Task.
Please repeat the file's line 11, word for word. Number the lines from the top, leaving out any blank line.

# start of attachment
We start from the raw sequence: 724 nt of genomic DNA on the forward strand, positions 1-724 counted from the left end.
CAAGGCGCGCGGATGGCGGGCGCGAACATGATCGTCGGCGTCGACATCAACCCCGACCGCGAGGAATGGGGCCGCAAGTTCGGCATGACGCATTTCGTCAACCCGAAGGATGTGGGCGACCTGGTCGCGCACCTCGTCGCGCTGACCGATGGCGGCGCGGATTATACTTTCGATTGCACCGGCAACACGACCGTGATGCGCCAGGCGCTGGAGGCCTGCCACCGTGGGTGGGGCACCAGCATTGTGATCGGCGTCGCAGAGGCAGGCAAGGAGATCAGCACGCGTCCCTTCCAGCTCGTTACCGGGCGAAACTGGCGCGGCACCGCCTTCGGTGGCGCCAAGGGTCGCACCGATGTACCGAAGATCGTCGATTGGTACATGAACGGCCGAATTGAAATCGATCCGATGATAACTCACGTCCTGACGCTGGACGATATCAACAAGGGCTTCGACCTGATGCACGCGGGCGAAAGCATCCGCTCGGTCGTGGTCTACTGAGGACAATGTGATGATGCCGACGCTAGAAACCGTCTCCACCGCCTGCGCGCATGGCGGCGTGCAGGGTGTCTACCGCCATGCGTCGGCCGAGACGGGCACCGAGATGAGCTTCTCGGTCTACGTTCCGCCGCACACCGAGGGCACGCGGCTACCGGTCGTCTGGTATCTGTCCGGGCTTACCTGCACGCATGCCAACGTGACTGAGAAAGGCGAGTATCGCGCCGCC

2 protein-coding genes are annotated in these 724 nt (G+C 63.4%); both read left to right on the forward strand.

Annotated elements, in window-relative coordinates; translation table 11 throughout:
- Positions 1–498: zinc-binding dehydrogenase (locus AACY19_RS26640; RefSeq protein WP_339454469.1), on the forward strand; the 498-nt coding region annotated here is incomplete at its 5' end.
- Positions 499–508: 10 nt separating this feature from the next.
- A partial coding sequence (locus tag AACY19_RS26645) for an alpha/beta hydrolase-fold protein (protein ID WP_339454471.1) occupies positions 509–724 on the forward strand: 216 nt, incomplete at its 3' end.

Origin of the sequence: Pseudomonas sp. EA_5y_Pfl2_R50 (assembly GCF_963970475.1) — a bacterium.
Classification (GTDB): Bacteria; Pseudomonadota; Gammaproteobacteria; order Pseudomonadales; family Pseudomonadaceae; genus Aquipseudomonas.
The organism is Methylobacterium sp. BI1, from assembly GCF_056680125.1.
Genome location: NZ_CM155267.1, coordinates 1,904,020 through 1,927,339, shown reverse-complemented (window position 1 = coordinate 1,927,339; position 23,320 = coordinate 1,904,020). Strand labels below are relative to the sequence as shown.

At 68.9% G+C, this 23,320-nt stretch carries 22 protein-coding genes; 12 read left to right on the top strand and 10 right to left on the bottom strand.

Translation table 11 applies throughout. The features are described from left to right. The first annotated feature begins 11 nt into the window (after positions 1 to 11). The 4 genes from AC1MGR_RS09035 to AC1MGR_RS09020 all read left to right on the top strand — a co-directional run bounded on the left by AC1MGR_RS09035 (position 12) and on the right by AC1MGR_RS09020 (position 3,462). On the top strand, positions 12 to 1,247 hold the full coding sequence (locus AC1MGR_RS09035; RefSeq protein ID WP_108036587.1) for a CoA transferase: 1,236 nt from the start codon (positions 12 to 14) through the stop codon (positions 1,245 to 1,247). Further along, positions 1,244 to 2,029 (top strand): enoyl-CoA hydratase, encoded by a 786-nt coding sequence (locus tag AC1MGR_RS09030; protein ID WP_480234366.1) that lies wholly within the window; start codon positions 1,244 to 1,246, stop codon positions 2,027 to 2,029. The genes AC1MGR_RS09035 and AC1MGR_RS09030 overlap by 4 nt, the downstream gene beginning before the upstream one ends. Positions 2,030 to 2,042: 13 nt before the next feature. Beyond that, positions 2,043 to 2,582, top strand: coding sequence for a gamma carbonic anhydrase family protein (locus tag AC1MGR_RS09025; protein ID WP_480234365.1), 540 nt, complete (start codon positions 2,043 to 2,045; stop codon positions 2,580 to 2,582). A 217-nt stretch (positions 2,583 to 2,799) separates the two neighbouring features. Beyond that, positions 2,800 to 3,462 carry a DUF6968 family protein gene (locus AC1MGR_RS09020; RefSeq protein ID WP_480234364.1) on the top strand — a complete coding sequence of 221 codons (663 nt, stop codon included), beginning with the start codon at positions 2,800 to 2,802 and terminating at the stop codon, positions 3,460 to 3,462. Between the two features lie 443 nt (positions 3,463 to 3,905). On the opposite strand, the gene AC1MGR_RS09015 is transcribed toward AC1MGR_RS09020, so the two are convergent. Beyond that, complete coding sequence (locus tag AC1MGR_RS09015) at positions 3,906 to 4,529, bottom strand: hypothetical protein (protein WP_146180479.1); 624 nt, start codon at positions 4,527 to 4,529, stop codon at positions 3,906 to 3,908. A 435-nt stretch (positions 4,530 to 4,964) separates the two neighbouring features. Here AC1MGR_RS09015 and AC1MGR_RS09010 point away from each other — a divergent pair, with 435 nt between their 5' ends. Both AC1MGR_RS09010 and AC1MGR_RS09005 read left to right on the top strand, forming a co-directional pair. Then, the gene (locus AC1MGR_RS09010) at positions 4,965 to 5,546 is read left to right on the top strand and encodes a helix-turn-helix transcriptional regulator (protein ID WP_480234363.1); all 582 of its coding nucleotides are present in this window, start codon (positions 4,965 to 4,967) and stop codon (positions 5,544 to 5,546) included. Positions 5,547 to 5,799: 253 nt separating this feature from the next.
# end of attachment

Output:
Genome location: NZ_CM155267.1, coordinates 1,904,020 through 1,927,339, shown reverse-complemented (window position 1 = coordinate 1,927,339; position 23,320 = coordinate 1,904,020). Strand labels below are relative to the sequence as shown.